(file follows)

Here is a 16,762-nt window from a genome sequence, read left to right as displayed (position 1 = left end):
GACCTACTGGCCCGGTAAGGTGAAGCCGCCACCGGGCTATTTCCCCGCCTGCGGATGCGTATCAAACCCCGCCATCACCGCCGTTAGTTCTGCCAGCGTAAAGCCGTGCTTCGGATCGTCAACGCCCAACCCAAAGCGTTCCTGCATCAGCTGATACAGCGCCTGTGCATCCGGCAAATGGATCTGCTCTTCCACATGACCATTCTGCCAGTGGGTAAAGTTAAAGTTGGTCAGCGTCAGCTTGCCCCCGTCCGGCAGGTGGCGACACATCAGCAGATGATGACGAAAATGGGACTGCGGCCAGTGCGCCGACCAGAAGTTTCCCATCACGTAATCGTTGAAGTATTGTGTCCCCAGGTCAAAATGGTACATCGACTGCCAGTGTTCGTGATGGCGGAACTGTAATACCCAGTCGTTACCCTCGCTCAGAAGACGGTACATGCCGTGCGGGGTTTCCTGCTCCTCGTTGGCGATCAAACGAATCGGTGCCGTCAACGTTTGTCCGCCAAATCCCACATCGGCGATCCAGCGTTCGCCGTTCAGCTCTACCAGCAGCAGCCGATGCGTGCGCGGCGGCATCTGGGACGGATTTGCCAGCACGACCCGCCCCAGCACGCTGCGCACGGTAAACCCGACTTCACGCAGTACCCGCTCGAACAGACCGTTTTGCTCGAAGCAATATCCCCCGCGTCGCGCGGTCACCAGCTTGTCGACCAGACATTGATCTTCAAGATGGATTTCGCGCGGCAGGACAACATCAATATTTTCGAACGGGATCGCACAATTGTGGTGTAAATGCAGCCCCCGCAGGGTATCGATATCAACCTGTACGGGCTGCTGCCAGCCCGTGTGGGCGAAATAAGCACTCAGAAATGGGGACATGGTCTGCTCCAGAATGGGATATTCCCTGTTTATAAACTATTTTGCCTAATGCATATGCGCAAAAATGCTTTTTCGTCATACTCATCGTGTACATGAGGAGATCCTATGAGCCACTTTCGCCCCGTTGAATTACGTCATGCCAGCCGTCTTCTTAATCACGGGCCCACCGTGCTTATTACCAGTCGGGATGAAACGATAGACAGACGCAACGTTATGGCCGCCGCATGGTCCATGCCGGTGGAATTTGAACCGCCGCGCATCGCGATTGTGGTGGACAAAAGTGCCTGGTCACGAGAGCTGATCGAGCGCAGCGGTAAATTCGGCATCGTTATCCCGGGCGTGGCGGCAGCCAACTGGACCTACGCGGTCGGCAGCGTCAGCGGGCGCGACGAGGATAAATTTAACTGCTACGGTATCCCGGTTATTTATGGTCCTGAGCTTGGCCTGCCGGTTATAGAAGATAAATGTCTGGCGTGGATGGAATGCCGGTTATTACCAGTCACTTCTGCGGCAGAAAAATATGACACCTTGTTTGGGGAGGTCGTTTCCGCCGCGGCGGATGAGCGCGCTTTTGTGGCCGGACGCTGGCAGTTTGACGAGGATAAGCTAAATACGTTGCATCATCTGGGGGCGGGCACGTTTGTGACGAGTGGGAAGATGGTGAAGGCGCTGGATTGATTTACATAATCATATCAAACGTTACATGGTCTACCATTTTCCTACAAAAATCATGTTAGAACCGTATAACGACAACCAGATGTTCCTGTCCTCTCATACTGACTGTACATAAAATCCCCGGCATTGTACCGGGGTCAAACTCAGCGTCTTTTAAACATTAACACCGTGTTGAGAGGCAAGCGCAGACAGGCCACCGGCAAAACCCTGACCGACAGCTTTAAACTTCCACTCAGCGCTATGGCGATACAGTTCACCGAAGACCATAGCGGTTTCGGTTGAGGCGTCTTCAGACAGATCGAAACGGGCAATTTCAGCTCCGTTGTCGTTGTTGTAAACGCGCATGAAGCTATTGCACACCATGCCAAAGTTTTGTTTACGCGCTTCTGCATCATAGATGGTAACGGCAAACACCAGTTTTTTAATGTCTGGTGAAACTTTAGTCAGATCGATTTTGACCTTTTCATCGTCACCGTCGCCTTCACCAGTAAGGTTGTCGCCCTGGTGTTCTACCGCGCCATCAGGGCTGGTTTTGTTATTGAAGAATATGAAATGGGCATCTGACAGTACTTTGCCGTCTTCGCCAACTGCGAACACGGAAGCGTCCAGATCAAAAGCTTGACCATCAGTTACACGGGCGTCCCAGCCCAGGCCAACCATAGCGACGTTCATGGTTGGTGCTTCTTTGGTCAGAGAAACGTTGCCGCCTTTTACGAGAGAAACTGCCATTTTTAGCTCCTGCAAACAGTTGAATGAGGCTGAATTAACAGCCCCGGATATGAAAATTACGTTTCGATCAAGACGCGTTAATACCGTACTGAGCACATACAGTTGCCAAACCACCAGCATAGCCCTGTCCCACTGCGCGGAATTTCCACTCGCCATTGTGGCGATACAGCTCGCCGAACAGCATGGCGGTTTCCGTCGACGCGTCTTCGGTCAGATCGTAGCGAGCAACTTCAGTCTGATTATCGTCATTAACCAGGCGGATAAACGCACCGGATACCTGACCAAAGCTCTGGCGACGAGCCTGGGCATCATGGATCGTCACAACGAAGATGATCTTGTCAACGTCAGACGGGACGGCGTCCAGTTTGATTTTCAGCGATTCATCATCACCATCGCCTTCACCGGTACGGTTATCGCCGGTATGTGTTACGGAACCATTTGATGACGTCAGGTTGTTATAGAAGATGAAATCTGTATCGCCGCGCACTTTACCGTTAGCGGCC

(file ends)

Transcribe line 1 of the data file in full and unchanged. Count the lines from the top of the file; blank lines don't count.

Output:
Here is a 16,762-nt window from a genome sequence, read left to right as displayed (position 1 = left end):